Existential Anxiety And Three Ways To Overcome It


Gaining independence will often lead to realizing the truth of our mortality, that we are only here on earth for a short period. This feeling is what philosophers call existential anxiety. Existentialism is a philosophical inquiry associated with the living person’s actions, beliefs, and attitudes. Existentialism holds the idea that individuals are independent, responsible, and conscious beings. Through their own consciousness, humans create values and determine a meaning for their existence.

Existential Anxiety

Often this awareness turns into feelings of existential anxiety, wondering if life has any meaning, value, or purpose. Although you might feel alone in these realizations, understand you aren’t. In fact, many people who acquire an authentic feeling of independence may relish in feelings of existential anxiety at some point in their lives.

Existential anxiety (or dread, angst, or anguish) is a negative feeling arising from this experience of freedom and responsibility. Imagine standing on a cliff and realizing that, not only are you afraid of falling off, but you’re also scared of throwing yourself off. With this, you may recognize freedom in not being able to pre-determine when things can go wrong. Or, you’ll question the meaning of being alive, what life will be like after you’re gone, and anxiety of the world moving on without you may set in.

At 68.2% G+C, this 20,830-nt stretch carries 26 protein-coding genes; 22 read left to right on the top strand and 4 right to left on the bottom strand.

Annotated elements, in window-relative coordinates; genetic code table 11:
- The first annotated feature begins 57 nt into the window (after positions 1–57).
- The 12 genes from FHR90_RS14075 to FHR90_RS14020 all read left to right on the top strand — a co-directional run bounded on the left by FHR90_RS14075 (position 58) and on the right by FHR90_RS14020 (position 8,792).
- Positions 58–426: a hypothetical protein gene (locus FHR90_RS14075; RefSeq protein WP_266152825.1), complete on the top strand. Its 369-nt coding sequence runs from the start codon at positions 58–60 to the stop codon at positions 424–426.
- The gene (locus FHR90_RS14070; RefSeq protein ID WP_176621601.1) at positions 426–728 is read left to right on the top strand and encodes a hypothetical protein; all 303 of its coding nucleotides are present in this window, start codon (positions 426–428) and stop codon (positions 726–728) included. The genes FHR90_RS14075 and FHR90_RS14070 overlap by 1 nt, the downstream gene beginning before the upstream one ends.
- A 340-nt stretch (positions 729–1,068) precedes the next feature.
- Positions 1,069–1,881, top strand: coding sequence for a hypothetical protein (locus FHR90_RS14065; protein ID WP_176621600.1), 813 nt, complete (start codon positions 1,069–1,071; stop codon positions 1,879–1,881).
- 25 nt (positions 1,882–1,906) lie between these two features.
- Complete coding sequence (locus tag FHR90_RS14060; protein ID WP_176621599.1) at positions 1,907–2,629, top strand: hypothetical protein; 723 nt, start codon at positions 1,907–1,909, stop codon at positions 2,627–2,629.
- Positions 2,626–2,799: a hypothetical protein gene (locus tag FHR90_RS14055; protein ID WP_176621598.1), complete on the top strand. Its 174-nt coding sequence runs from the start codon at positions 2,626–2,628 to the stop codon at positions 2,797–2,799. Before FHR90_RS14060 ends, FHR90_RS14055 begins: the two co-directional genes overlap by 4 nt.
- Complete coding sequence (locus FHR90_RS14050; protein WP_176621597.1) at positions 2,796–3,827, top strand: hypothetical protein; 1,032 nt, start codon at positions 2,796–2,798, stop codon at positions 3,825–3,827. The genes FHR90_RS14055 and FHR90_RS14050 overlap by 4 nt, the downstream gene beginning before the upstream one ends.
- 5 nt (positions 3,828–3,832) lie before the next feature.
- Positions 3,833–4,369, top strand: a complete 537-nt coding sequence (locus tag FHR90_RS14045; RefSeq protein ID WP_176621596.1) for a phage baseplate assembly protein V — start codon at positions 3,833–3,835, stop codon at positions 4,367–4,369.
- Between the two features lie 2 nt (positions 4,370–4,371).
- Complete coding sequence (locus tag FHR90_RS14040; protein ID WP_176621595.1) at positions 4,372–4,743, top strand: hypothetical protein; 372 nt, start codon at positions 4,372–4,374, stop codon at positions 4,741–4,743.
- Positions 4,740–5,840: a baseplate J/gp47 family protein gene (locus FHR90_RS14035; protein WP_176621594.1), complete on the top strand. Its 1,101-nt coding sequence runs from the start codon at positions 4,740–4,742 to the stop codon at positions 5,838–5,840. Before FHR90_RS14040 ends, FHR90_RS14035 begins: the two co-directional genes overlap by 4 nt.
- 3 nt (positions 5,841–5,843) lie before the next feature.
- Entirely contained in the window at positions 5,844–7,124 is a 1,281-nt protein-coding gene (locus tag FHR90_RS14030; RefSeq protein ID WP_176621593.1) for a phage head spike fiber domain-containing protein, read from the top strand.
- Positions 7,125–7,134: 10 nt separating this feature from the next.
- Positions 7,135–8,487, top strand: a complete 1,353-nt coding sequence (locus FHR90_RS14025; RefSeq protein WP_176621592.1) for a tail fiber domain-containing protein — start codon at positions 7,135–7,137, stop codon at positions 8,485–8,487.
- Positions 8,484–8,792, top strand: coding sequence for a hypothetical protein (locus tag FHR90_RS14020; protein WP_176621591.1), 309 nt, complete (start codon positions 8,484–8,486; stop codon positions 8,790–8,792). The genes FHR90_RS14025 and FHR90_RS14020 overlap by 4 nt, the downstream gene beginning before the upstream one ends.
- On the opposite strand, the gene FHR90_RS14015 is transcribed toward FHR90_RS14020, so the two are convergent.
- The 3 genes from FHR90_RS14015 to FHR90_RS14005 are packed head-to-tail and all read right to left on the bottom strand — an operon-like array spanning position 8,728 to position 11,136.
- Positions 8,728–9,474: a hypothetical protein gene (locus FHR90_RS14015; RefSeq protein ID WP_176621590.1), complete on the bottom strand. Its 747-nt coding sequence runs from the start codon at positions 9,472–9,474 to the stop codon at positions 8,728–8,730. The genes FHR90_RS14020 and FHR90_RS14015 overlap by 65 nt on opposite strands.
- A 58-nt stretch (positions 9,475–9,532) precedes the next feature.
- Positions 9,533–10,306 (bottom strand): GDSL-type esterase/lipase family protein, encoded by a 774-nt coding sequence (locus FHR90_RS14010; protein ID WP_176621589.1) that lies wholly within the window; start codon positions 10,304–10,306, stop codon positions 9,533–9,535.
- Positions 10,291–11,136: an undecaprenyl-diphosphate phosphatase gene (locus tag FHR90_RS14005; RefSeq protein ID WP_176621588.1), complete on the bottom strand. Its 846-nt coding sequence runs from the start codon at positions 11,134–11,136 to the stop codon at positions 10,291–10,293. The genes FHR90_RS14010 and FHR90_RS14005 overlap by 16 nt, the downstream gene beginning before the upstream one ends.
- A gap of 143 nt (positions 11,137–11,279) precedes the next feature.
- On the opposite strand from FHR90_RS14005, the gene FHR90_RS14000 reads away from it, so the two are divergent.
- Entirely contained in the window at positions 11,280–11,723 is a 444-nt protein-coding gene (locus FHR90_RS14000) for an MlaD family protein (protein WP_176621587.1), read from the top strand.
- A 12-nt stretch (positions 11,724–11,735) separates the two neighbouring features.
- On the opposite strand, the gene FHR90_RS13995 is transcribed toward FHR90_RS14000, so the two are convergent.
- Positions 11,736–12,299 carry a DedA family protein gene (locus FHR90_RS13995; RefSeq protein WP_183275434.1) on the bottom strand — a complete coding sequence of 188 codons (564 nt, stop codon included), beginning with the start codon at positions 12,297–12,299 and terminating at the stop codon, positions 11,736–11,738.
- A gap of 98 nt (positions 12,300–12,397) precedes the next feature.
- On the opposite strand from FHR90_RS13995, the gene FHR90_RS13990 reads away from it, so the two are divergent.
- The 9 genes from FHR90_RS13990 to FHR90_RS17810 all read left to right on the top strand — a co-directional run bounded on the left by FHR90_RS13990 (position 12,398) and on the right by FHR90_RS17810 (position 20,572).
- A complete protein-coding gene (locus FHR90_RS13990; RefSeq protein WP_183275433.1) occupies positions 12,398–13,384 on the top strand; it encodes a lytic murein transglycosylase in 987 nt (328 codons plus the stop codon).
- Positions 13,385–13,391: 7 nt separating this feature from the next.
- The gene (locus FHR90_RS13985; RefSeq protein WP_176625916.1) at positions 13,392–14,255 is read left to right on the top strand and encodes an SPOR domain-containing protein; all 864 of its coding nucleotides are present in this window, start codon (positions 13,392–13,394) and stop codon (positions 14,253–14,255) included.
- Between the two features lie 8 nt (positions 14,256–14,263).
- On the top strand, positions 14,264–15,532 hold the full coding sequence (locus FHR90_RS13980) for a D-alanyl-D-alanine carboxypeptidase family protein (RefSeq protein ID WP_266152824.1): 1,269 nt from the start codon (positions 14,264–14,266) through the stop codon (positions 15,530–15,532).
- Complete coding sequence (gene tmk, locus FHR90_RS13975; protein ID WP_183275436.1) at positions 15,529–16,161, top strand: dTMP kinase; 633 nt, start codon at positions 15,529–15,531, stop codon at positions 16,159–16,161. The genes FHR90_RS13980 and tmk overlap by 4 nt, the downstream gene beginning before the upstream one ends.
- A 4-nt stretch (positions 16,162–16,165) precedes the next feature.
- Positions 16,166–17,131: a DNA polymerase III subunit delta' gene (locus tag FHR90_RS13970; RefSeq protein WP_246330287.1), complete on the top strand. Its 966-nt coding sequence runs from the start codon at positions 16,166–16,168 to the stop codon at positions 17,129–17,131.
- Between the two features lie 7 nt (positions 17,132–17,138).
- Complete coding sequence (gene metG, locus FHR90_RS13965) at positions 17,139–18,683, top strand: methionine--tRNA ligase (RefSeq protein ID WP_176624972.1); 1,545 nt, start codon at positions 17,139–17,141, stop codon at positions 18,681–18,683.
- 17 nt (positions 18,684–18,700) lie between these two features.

When people deeply contemplate their existence, it’s assumed they make decisions based on subjective meaning instead of rationality. Seeking to make sense of things is common when facing our freedom and awareness of death, we look at things in a meaningful manner rather than finding or searching for a reason. Stressing and becoming depressed about life leads to a lot of “who am I?” “I should have done this” and “I shouldn’t have said that.” We might then live in a world of future-seeking and what-ifs. Doing so brings us out of the present moment.

Authentic Versus Inauthentic Living Behaviors